Gardening in April

Spring seems serious at the moment. Bumble bees already busy at the barely-open pear blossoms. Hyacinths and daffodils everywhere, and muscari and the redbud opening up. Time to spend more hours in the dirt!

The past two years, I have made the vegetable garden less crowded; the children are grown and I do not want to can, freeze, or give away tons of vegetables the two of us cannot consume. I’ve decided to offer a larger portion of the garden to bees and butterflies by adding more flowers to the mix. Also, I have added wood mulch paths. Shredded wood mulch provides a good environment for salamanders, toads, useful insects, and other “minor fauna” (see my book–The Minor Fauna). This year, while tooling around in the soil doing preparation for plantings, I’ve been thrilled to find toads and salamanders–as well as isopods, (pillbugs, sowbugs and woodlice) and, of course, several varieties of worms.

I’ve been in the garden and taken a woodsy walk; every politician and world leader ought to stop whatever they are doing and take long, quiet walks in nature and long, deep breaths and then do some thinking before they make any more decisions. They might want to read some Wendell Berry, too.

Works for me.
~
Berry was only 30 years old when he wrote these poems (and also “The Peace of Wild Things,” which many people tell me is their favorite poem). He has labored on his thinking in the decades since, and remains a poet worth reading.

muscari

April Woods: Morning

Birth of color
out of night and the ground.

Luminous the gatherings
of bloodroot

newly risen, green leaf
white flower

in the sun, the dark
grown absent.

~~

To My Children, Fearing for Them

Terrors are to come. The earth
is poisoned with narrow lives.
I think of you. What you will

live through, or perish by, eats
at my heart. What have I done? I
need better answers than there are

to the pain of coming to see
what was done in blindness,
loving what I cannot save. Nor,

your eyes turning toward me,
can I wish your lives unmade
though the pain of them is on me.

Fear & peace

Human beings have a problem with fear.

I guess it is evolutionary, as well as anthropological, cultural, social…all those tribal basics, banding together to protect ourselves from anything that threatens, anything that is not us. From this perspective, how likely is it that we will ever learn compassion or know peace?GFS2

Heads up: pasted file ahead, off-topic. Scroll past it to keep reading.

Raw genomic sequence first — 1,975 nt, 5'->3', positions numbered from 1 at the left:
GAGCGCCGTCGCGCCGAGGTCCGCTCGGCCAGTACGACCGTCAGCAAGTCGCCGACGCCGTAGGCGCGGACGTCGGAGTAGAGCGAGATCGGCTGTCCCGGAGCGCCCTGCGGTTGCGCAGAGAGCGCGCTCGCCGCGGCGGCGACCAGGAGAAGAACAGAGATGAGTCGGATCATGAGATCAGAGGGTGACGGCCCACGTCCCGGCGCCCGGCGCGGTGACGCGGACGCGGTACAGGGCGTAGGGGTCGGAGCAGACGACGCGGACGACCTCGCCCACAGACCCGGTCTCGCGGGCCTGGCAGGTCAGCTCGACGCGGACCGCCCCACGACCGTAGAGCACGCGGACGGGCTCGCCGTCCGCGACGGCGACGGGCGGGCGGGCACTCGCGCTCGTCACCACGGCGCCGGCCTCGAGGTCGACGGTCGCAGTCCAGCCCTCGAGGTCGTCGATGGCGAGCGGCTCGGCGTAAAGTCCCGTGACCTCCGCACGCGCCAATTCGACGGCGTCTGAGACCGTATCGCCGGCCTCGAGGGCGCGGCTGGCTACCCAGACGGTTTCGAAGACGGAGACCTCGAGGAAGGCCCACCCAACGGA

There is a practice among Buddhists called tonglen, a form of meditation to engage in compassion that is not just deep but also wide, spreading to “all sentient beings.” I’ve written a bit about it here, as well. In the past year, I have had personal and social concerns that urge me to confront fear in a loving and accepting manner; otherwise, I think I would despair.

The world offers comfort to its compassionate observers. Sorrow and pain are part of life, but they are not the sum of life; fear shuts us off from curious and open-minded observation.

We may never know peace–not in terms of a constant, steady-state peacefulness; evolution doesn’t operate that way. Physics doesn’t operate that way. Change can be painful, but it is necessary and beautiful in its many unfolding ways. I wonder if it isn’t peace we should be seeking but freedom from a close-minded, intellectual sort of fear.

I am posting this poem (from my book Small Things Rise & Go, available from FootHills Publishing). Readers respond to this piece, I’ve found, in startlingly different ways. It is, among other things, a meditation.

~

Liturgy

We will not know peace.
Hay clogs the thresher,
Snow stoppers thruways.
Starlings haggle out the morning.
Red fox probes her muzzle
Into the voles’ weed bunkers;
Harrier screams over moors.

We will not know peace.
Here, the caterpillar
Tires chew fields into slog;
Here a child’s toy erupts
Into a village of amputees.
Sands shift under an abstraction,
The sea grows warm.

We will not know peace,
During our lifetimes, the tines
Break, the cogs slip,
Polluted slough impedes
Our efforts at contentment.
Our own natures
Bully us down:   Peace—

Peace to those who do not know peace.
To the fieldhand knee-deep in grain.
To the broken doll clasped by a broken child.
To the small-time fisherman far at sea.
To my mother with war scrawled through her
To the empty church, the hill of snow, evening—

That may never know peace.

~

© 2002, 2006 Ann E. Michael

Turn! Turn! Turn!

I’m thinking of Pete Seeger, who died yesterday at 94 after a full and active life of song and advocacy for peace.

This is one of Seeger’s songs, as sung by the Byrds (1965); it was my favorite song when I was 9 years old. I recognized it was from Ecclesiastes, and I loved the simple tune.

A time to be born, a time to die. Elegy & celebration.